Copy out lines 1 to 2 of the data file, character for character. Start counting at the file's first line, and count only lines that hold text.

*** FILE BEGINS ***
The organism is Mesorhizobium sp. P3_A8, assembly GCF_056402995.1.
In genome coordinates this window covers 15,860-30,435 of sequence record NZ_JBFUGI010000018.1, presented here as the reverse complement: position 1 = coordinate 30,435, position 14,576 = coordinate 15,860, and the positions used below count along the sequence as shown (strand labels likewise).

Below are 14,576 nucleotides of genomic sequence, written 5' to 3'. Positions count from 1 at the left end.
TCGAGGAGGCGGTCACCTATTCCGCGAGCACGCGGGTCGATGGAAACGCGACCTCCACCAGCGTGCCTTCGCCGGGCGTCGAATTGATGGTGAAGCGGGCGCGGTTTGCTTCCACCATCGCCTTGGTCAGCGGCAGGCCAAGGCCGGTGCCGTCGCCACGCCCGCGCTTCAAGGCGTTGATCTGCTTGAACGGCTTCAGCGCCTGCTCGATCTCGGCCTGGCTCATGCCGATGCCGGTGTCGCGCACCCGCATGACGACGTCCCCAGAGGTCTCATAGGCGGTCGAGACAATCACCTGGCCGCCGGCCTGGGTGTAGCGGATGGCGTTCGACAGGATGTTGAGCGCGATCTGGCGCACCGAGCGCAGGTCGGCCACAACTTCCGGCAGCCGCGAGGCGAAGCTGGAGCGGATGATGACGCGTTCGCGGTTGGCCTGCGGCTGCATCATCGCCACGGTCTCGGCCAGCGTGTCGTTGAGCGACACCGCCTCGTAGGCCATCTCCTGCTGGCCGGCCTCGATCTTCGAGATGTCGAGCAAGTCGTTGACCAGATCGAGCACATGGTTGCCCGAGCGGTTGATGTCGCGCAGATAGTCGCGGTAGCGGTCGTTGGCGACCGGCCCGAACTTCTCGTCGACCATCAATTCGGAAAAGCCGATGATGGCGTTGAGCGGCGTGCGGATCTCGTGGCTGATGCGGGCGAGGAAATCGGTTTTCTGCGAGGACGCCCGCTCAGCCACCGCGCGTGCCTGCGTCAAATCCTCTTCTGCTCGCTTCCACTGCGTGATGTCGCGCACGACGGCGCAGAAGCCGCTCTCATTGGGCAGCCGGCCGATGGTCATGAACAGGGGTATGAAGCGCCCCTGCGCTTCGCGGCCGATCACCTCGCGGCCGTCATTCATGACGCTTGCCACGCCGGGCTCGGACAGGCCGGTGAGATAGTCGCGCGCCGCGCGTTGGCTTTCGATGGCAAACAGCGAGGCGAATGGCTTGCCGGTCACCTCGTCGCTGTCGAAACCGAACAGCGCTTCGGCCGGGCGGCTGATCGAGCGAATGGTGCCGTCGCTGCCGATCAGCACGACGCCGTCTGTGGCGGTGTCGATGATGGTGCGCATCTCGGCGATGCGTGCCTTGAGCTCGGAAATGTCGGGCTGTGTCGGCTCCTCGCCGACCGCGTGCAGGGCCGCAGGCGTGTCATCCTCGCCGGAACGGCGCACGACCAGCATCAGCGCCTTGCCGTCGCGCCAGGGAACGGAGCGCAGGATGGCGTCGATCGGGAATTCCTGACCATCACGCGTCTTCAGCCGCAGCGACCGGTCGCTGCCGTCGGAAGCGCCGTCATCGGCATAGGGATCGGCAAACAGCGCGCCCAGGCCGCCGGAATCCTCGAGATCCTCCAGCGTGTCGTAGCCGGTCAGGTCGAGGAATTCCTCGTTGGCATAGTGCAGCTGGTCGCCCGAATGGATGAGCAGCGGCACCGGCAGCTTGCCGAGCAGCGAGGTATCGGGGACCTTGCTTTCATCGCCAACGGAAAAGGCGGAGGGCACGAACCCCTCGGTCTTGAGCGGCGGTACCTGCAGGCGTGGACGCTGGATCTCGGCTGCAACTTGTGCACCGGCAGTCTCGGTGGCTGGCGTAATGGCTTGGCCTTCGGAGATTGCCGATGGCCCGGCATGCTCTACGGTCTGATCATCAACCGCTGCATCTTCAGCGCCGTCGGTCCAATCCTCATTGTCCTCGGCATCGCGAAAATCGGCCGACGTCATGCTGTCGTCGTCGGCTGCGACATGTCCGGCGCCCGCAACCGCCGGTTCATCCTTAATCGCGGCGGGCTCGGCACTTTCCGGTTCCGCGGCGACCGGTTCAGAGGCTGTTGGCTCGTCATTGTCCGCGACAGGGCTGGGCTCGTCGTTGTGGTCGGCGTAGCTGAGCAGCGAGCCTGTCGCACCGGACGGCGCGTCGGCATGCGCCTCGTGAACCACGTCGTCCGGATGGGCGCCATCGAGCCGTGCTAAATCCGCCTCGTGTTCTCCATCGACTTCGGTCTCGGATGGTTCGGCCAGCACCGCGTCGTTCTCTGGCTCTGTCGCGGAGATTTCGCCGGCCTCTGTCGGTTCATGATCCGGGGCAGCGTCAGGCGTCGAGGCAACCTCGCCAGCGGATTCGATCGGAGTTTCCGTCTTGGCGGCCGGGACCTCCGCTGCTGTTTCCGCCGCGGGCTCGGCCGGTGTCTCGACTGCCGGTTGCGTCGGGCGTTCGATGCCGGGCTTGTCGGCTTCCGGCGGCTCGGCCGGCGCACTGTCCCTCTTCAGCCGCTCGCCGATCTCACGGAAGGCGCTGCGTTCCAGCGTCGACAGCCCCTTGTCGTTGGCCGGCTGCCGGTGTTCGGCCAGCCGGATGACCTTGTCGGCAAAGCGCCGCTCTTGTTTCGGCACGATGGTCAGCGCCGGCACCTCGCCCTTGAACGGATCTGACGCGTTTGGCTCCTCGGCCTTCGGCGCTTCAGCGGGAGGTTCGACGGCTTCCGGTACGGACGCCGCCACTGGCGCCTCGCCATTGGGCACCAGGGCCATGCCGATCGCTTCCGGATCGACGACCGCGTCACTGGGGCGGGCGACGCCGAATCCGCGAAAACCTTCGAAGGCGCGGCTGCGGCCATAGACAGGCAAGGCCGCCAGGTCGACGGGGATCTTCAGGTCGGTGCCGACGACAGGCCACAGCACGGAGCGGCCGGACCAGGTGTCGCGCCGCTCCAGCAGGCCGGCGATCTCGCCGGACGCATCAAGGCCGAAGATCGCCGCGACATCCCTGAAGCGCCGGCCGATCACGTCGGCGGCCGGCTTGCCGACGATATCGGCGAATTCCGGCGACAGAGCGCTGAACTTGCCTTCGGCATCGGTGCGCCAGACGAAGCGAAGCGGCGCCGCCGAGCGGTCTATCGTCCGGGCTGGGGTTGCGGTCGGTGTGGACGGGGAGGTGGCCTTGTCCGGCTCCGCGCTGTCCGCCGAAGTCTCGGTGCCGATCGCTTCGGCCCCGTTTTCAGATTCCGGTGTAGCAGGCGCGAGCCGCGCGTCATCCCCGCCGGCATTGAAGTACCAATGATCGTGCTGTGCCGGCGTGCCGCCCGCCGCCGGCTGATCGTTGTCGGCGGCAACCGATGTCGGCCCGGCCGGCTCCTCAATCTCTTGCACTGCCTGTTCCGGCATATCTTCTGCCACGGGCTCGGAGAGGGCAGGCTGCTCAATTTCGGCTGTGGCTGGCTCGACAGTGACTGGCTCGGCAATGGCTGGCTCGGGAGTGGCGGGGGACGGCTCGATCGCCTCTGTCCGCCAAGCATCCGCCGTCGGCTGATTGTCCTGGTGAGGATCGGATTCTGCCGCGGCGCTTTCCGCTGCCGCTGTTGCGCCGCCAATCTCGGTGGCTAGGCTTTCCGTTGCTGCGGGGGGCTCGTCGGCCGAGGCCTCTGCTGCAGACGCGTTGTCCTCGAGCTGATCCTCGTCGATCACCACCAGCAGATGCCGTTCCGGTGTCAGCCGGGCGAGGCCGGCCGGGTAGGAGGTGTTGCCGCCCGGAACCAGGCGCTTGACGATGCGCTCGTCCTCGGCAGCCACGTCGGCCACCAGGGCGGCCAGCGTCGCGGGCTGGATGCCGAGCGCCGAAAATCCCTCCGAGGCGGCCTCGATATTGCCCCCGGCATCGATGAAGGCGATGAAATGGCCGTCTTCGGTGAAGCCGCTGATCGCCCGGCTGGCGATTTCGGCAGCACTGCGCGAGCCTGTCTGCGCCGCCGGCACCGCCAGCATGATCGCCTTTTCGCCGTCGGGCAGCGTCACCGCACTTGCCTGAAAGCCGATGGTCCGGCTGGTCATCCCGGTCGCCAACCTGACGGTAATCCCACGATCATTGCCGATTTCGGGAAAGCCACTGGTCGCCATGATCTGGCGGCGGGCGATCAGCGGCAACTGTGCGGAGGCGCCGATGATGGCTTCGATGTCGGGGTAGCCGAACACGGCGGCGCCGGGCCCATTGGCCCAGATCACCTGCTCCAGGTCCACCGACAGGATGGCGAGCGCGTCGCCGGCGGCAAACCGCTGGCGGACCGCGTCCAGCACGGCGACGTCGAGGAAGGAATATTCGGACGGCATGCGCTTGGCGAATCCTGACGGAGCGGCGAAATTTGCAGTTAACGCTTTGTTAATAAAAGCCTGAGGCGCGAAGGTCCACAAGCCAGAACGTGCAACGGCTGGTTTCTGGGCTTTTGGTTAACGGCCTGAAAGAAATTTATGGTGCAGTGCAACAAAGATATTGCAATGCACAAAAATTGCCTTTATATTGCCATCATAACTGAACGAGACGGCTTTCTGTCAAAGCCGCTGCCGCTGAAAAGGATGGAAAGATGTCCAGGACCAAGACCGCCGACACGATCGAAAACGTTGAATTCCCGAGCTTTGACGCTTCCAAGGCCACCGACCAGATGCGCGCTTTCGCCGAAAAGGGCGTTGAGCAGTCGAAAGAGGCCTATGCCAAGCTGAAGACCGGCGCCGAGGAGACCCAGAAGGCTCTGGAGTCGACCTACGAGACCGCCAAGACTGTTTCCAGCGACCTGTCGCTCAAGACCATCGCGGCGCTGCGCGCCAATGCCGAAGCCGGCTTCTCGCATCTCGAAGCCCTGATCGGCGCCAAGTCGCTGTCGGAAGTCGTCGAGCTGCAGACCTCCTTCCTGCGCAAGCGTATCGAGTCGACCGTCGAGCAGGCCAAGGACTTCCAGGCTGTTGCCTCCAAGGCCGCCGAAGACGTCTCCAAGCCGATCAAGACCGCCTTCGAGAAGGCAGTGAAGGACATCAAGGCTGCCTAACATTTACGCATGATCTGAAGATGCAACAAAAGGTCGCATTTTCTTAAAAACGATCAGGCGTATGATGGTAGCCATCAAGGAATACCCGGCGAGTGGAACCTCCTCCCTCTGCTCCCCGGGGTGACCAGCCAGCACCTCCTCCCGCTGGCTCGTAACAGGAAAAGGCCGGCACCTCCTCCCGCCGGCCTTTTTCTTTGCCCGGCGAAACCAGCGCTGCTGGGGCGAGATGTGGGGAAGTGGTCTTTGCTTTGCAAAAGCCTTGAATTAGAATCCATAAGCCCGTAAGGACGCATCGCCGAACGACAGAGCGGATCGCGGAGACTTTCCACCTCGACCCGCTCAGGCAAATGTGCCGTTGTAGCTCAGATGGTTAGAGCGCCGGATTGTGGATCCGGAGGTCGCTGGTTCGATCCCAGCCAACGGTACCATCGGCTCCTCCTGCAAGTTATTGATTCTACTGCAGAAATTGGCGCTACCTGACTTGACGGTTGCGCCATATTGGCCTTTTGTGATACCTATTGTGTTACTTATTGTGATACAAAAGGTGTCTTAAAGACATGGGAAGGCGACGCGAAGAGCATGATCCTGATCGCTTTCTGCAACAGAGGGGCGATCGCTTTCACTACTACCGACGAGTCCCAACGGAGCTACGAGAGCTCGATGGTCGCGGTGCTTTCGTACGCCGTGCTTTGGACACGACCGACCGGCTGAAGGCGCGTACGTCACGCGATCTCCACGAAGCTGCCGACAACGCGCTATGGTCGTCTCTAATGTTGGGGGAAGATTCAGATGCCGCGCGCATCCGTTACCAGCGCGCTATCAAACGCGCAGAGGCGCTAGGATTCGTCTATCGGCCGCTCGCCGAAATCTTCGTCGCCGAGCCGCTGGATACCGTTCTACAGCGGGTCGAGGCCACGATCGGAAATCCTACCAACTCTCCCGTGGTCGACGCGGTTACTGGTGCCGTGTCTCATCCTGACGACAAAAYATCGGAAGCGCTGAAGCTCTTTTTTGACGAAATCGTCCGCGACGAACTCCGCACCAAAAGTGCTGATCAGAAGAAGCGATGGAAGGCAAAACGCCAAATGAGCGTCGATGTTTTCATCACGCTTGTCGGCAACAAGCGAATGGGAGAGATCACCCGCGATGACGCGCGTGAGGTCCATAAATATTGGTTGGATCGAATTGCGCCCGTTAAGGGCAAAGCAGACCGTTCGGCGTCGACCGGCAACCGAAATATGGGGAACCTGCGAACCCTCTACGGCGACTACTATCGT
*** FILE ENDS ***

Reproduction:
The organism is Mesorhizobium sp. P3_A8, assembly GCF_056402995.1.
In genome coordinates this window covers 15,860-30,435 of sequence record NZ_JBFUGI010000018.1, presented here as the reverse complement: position 1 = coordinate 30,435, position 14,576 = coordinate 15,860, and the positions used below count along the sequence as shown (strand labels likewise).